QC Reads 2019
Andre Dubus III
Andre Dubus III is the author of seven books: The Cage Keeper and Other Stories, Bluesman, Dirty Love, and the New York Times bestsellers, House of Sand and Fog, The Garden of Last Days, Gone So Long and his memoir, Townie, a #4 New York Times bestseller and a New York Times “Editors Choice”. His work has been included in The Best American Essays of 1994 and The Best Spiritual Writing of 1999, and his novel, House of Sand and Fog was a finalist for the National Book Award, a #1 New York Times Bestseller, and was made into an Academy Award-nominated film starring Ben Kingsley and Jennifer Connelly.
As a narrator of his audio books, he has won an Audiofile “Best Voices of the Year” award for his 2011 memoir, Townie, (Blackstone Audiobooks), a 2013 “Earphones” award for Dirty Love, (Audible), and is a 2014 Finalist for an “Audie Award” for his short story collection, The Cage Keeper and Other Stories, (Blackstone Audiobooks).
Mr. Dubus has been awarded a Guggenheim Fellowship, The National Magazine Award for Fiction, Two Pushcart Prizes, and he is a 2012 recipient of an American Academy of Arts and Letters Award in Literature. His books are published in over twenty-five languages, and he teaches full-time at the University of Massachusetts Lowell. He lives in Massachusetts with his wife, Fontaine, a modern dancer, and their three children.
Andre Dubus III’s first novel in a decade is a masterpiece of thrilling tension and heartrending empathy.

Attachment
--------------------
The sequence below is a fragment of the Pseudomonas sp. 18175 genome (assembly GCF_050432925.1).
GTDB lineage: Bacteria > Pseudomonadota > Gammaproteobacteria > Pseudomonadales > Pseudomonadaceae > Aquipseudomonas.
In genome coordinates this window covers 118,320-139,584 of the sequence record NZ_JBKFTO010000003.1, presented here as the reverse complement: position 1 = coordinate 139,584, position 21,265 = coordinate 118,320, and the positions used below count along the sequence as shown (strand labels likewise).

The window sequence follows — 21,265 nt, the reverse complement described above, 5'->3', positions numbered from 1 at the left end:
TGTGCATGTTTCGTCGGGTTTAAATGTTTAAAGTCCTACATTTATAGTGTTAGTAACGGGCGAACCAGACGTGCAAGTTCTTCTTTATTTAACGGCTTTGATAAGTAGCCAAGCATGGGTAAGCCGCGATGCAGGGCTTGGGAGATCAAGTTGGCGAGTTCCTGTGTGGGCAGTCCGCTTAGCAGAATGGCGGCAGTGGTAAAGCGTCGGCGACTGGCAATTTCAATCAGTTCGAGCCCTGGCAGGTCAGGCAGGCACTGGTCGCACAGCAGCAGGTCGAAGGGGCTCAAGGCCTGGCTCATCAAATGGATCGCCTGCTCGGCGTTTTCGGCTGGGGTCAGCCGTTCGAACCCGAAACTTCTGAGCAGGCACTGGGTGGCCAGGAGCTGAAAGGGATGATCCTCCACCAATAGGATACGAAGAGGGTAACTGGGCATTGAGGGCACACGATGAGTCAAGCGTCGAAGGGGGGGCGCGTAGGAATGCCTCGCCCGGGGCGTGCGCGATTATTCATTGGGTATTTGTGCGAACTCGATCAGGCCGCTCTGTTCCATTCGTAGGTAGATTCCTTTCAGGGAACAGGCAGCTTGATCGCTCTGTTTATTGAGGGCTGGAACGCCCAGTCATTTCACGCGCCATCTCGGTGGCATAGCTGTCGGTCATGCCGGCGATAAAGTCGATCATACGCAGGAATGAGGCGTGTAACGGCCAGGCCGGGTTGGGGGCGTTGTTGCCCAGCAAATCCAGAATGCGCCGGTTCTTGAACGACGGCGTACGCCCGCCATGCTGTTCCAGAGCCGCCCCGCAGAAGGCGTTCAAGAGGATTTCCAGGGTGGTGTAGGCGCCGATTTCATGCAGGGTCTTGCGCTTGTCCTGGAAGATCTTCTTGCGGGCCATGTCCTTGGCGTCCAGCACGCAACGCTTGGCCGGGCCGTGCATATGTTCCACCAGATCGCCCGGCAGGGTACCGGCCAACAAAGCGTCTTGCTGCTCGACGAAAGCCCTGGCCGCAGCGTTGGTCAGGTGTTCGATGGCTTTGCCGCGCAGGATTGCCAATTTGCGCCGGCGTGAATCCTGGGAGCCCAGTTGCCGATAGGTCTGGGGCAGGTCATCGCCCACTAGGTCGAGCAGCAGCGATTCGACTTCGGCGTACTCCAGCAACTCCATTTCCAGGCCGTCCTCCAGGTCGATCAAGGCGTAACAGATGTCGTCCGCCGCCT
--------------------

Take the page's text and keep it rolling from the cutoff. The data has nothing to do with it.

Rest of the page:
Few writers can enter their characters so completely or evoke their lives as viscerally as Andre Dubus III. In this deeply compelling new novel, a father, estranged for the worst of reasons, is driven to seek out the daughter he has not seen in decades.
Daniel Ahearn lives a quiet, solitary existence in a seaside New England town. Forty years ago, following a shocking act of impulsive violence on his part, his daughter, Susan, was ripped from his arms by police. Now in her forties, Susan still suffers from the trauma of a night she doesn’t remember, as she struggles to feel settled, to love a man and create something that lasts. Lois, her maternal grandmother who raised her, tries to find peace in her antique shop in a quaint Florida town but cannot escape her own anger, bitterness, and fear.
Cathartic, affirming, and steeped in the empathy and precise observations of character for which Dubus is celebrated, Gone So Long explores how the wounds of the past afflict the people we become, and probes the limits of recovery and absolution.